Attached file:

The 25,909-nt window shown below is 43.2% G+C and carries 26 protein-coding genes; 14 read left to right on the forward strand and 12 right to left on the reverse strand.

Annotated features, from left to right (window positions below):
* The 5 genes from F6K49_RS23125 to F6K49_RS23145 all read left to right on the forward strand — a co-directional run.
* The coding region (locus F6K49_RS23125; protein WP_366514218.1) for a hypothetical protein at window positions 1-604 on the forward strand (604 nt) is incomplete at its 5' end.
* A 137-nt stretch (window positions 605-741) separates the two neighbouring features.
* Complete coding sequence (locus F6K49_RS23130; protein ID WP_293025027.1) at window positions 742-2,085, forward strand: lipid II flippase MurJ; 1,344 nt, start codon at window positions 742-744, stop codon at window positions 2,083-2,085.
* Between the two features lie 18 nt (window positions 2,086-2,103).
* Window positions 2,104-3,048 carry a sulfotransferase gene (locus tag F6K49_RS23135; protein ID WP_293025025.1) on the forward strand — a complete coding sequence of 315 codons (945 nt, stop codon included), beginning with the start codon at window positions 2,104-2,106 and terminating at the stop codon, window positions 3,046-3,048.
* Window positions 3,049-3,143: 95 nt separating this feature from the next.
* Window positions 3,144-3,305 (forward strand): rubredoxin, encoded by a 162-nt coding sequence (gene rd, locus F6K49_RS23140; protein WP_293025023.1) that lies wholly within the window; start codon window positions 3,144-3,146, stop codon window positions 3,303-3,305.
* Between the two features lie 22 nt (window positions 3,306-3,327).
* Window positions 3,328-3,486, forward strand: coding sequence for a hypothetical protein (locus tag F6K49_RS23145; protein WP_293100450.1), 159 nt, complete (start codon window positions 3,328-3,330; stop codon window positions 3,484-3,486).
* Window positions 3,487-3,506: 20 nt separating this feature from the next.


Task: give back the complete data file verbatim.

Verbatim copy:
The 25,909-nt window shown below is 43.2% G+C and carries 26 protein-coding genes; 14 read left to right on the forward strand and 12 right to left on the reverse strand.

Annotated features, from left to right (window positions below):
* The 5 genes from F6K49_RS23125 to F6K49_RS23145 all read left to right on the forward strand — a co-directional run.
* The coding region (locus F6K49_RS23125; protein WP_366514218.1) for a hypothetical protein at window positions 1-604 on the forward strand (604 nt) is incomplete at its 5' end.
* A 137-nt stretch (window positions 605-741) separates the two neighbouring features.
* Complete coding sequence (locus F6K49_RS23130; protein ID WP_293025027.1) at window positions 742-2,085, forward strand: lipid II flippase MurJ; 1,344 nt, start codon at window positions 742-744, stop codon at window positions 2,083-2,085.
* Between the two features lie 18 nt (window positions 2,086-2,103).
* Window positions 2,104-3,048 carry a sulfotransferase gene (locus tag F6K49_RS23135; protein ID WP_293025025.1) on the forward strand — a complete coding sequence of 315 codons (945 nt, stop codon included), beginning with the start codon at window positions 2,104-2,106 and terminating at the stop codon, window positions 3,046-3,048.
* Window positions 3,049-3,143: 95 nt separating this feature from the next.
* Window positions 3,144-3,305 (forward strand): rubredoxin, encoded by a 162-nt coding sequence (gene rd, locus F6K49_RS23140; protein WP_293025023.1) that lies wholly within the window; start codon window positions 3,144-3,146, stop codon window positions 3,303-3,305.
* Between the two features lie 22 nt (window positions 3,306-3,327).
* Window positions 3,328-3,486, forward strand: coding sequence for a hypothetical protein (locus tag F6K49_RS23145; protein WP_293100450.1), 159 nt, complete (start codon window positions 3,328-3,330; stop codon window positions 3,484-3,486).
* Window positions 3,487-3,506: 20 nt separating this feature from the next.